SpaceX and Blue Origin Cargo Advance Work on Cargo Lunar Landers 

Renderings of HLS cargo variants. SpaceX, left, and Blue Origin, right.

NASA released new renderings and details of the SpaceX and Blue Origin cargo lunar landers as both companies work toward a preliminary design review.

Pack your bags: The agency tasked SpaceX and Blue Origin late last year with modifying the Human Landing System (HLS) vehicles, exercising an option through its existing contract.

  • The cargo variant is slated to land on the Moon in 2032 with Artemis VII, six years after NASA’s planned crewed landing. 
  • NASA said the cargo variants will be able to land 12 to 15 metric tons of payload.  

The primary modifications involve redesigning the interior without life support and engineering novel payload deployment mechanisms to transport cargo to the lunar floor, which can be seen in the new NASA rendering. 

“It’s essential that NASA has the capability to land not just astronauts, but large pieces of equipment, such as pressurized rovers, on the Moon for maximum return on science and exploration activities,” said NASA HLS program manager Lisa Watson-Morgan.

On Apr. 3, NASA tapped Intuitive Machines, Lunar Outpost, and Venturi Astrolab to develop competing lunar terrain vehicles. The following week, Japanese PM Fumio Kishida signed an agreement for its space agency to construct a pressurized lunar buggy.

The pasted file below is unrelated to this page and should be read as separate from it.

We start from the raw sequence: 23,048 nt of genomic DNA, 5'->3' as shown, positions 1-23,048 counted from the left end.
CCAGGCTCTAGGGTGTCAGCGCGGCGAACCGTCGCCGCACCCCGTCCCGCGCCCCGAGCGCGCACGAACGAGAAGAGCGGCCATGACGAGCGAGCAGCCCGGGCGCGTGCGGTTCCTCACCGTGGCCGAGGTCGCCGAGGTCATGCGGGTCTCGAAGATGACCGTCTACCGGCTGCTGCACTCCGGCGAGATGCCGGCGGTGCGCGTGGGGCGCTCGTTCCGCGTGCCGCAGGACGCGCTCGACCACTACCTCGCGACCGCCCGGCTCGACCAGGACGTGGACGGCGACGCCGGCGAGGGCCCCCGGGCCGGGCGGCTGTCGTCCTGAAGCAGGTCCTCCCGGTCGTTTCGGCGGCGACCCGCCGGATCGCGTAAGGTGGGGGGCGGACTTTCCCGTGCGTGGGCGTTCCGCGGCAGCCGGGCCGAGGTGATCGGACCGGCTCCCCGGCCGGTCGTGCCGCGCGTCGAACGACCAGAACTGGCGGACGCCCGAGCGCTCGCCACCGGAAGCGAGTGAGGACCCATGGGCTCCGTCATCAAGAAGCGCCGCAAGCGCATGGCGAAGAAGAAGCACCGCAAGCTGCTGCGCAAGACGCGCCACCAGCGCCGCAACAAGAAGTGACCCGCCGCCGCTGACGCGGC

Checking in on Starship: SpaceX is ramping up its Starship flights, with the company indicating its fourth flight could launch as early as next month. In addition to continued progress with the broader launch system, SpaceX and NASA are working to build out the HLS vehicle architecture in Boca Chica, TX. Work includes human life support development, testing its astronaut elevator system, cryogenic boil-off prevention, and in-space propellant transfer.

Checking in on Blue Moon: Blue Origin’s Blue Moon Mark 2 HLS variant is further behind Starship HLS, having secured its contract only last year. However, the company said it is making progress on a smaller lunar cargo lander—the Blue Moon Mark 1—which it aims to launch next year. Mark 1 can transport three metric tons to the lunar surface, compared to the 12 to 15 metric tons of payload in the Mark 2 HLS cargo variant design. 

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